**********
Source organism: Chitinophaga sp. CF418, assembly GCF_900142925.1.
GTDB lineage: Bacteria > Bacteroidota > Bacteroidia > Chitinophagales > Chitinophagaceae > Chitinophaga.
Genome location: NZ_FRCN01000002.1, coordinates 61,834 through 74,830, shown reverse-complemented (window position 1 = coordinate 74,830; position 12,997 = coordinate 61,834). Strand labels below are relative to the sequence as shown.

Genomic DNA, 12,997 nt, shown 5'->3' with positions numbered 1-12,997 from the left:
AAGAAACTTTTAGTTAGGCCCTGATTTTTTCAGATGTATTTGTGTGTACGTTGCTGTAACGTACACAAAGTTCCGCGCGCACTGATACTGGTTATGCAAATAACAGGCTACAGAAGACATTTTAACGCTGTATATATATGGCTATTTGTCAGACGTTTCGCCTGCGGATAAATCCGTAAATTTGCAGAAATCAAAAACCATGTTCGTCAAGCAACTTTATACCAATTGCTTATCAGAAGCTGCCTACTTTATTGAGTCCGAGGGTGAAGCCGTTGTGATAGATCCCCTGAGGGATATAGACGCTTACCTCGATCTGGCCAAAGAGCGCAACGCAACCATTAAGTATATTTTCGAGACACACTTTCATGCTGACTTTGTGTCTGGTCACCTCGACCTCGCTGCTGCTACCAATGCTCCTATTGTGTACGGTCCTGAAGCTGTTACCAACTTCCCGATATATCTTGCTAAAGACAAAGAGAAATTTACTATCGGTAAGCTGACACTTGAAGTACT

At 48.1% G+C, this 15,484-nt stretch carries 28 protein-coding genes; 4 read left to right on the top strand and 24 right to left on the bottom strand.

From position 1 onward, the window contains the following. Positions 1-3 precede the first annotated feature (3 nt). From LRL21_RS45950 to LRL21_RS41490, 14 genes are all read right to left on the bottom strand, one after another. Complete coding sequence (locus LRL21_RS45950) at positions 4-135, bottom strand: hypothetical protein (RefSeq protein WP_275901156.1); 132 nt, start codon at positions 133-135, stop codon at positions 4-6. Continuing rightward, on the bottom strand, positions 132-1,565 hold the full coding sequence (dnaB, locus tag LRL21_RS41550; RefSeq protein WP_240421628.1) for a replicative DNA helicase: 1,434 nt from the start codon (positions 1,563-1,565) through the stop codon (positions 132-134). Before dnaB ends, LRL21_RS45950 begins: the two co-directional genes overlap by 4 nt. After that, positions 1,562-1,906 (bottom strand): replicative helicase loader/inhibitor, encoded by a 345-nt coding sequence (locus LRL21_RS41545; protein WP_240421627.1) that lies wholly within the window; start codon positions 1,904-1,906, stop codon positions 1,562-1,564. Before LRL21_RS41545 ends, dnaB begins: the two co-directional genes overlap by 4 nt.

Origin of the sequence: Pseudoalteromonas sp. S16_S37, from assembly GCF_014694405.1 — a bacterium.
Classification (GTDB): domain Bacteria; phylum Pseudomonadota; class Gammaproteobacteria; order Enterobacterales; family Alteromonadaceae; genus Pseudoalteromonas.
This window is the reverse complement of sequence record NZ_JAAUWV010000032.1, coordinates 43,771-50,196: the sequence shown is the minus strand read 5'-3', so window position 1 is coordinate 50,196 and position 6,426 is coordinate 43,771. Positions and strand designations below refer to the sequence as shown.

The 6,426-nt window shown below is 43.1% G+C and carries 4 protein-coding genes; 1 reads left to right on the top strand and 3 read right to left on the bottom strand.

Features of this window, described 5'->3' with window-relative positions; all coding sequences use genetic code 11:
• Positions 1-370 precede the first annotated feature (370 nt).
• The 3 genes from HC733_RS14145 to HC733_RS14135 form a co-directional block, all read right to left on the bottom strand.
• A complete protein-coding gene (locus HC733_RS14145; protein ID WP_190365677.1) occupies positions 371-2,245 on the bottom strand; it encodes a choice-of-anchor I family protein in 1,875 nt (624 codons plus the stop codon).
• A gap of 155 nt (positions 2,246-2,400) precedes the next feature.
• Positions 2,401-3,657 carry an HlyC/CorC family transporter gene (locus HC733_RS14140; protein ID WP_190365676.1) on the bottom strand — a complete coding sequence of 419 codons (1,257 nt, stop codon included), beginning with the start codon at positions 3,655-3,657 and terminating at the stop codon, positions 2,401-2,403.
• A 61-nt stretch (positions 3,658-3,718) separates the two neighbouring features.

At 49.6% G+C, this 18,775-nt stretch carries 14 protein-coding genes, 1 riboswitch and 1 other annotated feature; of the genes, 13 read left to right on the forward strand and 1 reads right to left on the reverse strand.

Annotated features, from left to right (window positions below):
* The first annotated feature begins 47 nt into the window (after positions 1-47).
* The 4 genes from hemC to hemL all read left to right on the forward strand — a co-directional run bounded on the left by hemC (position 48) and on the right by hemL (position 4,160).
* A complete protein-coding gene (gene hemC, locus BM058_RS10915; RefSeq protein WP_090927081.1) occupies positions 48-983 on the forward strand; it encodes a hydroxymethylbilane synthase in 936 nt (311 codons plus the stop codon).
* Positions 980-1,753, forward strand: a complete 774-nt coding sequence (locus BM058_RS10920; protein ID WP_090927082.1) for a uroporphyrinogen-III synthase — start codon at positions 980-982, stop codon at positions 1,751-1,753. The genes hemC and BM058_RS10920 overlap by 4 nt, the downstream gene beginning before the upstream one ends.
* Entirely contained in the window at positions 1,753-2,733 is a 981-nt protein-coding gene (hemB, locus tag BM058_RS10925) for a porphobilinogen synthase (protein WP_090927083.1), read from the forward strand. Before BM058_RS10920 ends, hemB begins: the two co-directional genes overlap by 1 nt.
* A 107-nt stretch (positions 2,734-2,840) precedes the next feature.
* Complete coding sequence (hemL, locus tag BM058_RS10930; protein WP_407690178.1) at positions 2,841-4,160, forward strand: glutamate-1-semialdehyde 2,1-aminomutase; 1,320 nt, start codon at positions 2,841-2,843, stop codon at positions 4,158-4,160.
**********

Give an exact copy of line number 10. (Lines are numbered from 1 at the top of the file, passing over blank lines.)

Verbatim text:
This window is the reverse complement of sequence record NZ_JAAUWV010000032.1, coordinates 43,771-50,196: the sequence shown is the minus strand read 5'-3', so window position 1 is coordinate 50,196 and position 6,426 is coordinate 43,771. Positions and strand designations below refer to the sequence as shown.